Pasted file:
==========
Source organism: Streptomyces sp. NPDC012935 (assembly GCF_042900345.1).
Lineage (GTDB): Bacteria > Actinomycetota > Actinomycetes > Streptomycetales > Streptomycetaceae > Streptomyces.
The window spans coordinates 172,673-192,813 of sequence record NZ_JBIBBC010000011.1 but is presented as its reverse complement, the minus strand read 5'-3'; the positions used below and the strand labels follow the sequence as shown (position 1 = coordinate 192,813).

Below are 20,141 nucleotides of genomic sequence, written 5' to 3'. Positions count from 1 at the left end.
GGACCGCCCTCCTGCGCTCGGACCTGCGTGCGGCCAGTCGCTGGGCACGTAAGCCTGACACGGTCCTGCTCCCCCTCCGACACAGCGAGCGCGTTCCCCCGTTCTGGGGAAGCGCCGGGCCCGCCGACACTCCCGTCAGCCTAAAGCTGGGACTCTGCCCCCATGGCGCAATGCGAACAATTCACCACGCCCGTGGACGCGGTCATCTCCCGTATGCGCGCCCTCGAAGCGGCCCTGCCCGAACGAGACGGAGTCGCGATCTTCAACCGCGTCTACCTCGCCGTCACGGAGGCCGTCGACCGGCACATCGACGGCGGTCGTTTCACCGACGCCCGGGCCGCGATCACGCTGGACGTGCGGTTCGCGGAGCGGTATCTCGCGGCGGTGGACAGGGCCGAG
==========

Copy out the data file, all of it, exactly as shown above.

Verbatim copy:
Source organism: Streptomyces sp. NPDC012935 (assembly GCF_042900345.1).
Lineage (GTDB): Bacteria > Actinomycetota > Actinomycetes > Streptomycetales > Streptomycetaceae > Streptomyces.
The window spans coordinates 172,673-192,813 of sequence record NZ_JBIBBC010000011.1 but is presented as its reverse complement, the minus strand read 5'-3'; the positions used below and the strand labels follow the sequence as shown (position 1 = coordinate 192,813).

Below are 20,141 nucleotides of genomic sequence, written 5' to 3'. Positions count from 1 at the left end.
GGACCGCCCTCCTGCGCTCGGACCTGCGTGCGGCCAGTCGCTGGGCACGTAAGCCTGACACGGTCCTGCTCCCCCTCCGACACAGCGAGCGCGTTCCCCCGTTCTGGGGAAGCGCCGGGCCCGCCGACACTCCCGTCAGCCTAAAGCTGGGACTCTGCCCCCATGGCGCAATGCGAACAATTCACCACGCCCGTGGACGCGGTCATCTCCCGTATGCGCGCCCTCGAAGCGGCCCTGCCCGAACGAGACGGAGTCGCGATCTTCAACCGCGTCTACCTCGCCGTCACGGAGGCCGTCGACCGGCACATCGACGGCGGTCGTTTCACCGACGCCCGGGCCGCGATCACGCTGGACGTGCGGTTCGCGGAGCGGTATCTCGCGGCGGTGGACAGGGCCGAG